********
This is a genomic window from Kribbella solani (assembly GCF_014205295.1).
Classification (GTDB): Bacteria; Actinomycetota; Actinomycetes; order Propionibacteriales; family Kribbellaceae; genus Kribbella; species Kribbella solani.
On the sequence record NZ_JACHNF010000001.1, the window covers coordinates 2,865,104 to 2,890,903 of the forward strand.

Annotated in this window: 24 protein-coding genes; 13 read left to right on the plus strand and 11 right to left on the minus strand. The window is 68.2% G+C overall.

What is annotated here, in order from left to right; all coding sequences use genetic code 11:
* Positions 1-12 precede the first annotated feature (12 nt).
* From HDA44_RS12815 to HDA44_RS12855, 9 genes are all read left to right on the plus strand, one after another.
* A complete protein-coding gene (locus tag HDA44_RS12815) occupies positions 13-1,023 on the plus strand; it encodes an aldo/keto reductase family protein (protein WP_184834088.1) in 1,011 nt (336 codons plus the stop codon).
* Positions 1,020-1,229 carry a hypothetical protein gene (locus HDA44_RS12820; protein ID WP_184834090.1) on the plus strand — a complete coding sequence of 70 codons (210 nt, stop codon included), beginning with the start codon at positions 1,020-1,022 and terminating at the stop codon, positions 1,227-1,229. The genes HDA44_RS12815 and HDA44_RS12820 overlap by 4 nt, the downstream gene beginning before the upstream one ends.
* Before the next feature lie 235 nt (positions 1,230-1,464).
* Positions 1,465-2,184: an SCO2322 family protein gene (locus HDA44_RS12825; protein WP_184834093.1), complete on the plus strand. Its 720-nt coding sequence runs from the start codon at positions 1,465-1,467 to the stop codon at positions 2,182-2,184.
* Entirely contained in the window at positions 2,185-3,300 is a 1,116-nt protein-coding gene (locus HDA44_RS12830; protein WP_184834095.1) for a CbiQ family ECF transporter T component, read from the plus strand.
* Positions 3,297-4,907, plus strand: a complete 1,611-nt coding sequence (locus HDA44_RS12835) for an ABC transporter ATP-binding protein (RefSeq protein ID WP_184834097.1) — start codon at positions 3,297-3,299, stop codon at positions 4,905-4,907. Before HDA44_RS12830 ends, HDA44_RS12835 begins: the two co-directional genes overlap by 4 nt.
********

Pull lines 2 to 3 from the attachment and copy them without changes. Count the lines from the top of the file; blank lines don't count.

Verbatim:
Classification (GTDB): Bacteria; Actinomycetota; Actinomycetes; order Propionibacteriales; family Kribbellaceae; genus Kribbella; species Kribbella solani.
On the sequence record NZ_JACHNF010000001.1, the window covers coordinates 2,865,104 to 2,890,903 of the forward strand.